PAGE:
Besides recognizing the date, month and year, you may need to know which day of the week a certain date falls. The aqDateTime.GetDayOfWeek method performs this task. It accepts the variant date and returns the number of the week day that corresponds to it. The returned number ranges between 1 and 7, where 1 corresponds to Sunday, 2 - to Monday, and so forth. The sample code below obtains the current date, calculates the day of the week and posts the name of the day to the log.

JavaScript

function DayOfWeekDemo()
{
  let WeekDay, DayName;

  WeekDay = aqDateTime.GetDayOfWeek(aqDateTime.Today());
  switch (WeekDay)
  {
    case 1: DayName = "Sunday"; break;
    case 2: DayName = "Monday"; break;
    case 3: DayName = "Tuesday"; break;
    case 4: DayName = "Wednesday"; break;
    case 5: DayName = "Thursday"; break;
    case 6: DayName = "Friday"; break;
    case 7: DayName = "Saturday"; break;
  }
  Log.Message("Today is " + DayName);
}

Note: The GetDayOfWeek method uses the United States system of week notation where the week is considered to start on Sunday and end on Saturday. However, the ISO 8601 “Data elements and interchange formats - Information interchange - Representation of dates and times” standard recommends another system of a week notation. In this system the week starts on Monday and ends on Sunday. To convert the US Week day number to ISO 8601 you can use the following routine:

JavaScript

function ISODayOfWeek(InputDate)
{
  let ReturnDate = aqDateTime.GetDayOfWeek(InputDate) - 1;
  if (equal(ReturnDate, 0)) ReturnDate = 7;
  return ReturnDate;
}

The result of this function is also an integer number, but 1 corresponds to Monday, 2 to Tuesday and so on.

In addition to the day of the week, we can find out the week boundaries that the specified date belongs, that is, calculate the dates that the week starts and ends. This could be done using the following two routines. Here the number of a week day is subtracted from the specified date to get the beginning of a week, and to get the end of the week, six days are added to the calculated date.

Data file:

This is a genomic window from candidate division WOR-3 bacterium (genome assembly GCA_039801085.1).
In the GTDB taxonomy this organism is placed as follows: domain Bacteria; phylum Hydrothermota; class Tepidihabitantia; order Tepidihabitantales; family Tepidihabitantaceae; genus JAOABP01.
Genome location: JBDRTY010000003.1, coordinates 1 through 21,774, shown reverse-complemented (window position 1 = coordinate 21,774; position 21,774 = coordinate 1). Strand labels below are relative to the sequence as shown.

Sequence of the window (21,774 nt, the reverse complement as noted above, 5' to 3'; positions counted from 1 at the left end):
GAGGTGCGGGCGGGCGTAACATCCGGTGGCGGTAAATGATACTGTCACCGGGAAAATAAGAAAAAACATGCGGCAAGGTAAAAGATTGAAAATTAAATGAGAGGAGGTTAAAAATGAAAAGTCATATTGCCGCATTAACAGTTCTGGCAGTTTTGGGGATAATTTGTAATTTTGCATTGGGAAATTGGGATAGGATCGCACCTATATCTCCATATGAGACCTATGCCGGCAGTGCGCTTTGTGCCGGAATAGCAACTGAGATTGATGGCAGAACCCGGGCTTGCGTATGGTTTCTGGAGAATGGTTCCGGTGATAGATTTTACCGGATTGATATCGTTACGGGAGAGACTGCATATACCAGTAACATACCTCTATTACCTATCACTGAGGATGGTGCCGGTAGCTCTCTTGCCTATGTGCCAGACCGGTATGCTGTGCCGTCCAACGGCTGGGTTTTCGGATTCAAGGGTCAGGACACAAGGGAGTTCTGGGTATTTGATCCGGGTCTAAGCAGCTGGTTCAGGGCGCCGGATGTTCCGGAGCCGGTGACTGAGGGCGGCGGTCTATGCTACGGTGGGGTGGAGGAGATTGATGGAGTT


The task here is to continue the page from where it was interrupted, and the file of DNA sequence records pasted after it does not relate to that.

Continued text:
JavaScript

function StartOfWeek (InputDate)
{
  // If the input parameter is omitted then current date is taken
  if (strictEqual(InputDate, undefined)) InputDate = aqDateTime.Today();

  // Using US week day number
  return aqDateTime.AddDays(InputDate, - aqDateTime.GetDayOfWeek(InputDate) + 1);

  // Using ISO week day number
  // return aqDateTime.AddDays(InputDate, - ISODayOfWeek(InputDate) + 1);
}

function EndOfWeek (InputDate)
{
  // If the input parameter is omitted then current date is taken
  if (strictEqual(InputDate, undefined)) InputDate = aqDateTime.Today();

  // Using US week day number
  return aqDateTime.AddDays(InputDate, - aqDateTime.GetDayOfWeek(InputDate) + 7);

  // Using ISO week day number
  // return aqDateTime.AddDays(InputDate, - ISODayOfWeek(InputDate) + 7);
}

Note: Since the routines use the aqDateTime.GetDayOfWeek method, which returns the US week day number, the dates returned by the routines are Sunday and Saturday, correspondingly. To apply the ISO 8601 week day notation, you should use the last code line, where the aqDateTime.GetDayOfWeek call is replaced with a call to ISODayOfWeek function. (The code of the ISODayOfWeek function is provided in the note above.) In this case the first routine would return the date that falls on Monday and the second one, the date that falls on Sunday.

Another frequent operation when dealing with dates is calculating the number of weeks that have passed since the beginning of the year. First we should clarify what week should be considered as the first week of a year. According to the ISO 8601 standard, the first week of a year is a week with the majority (four or more) of days in the starting year. In our case it is better to use another equivalent definition of the first week: the week with the date, January, 4th.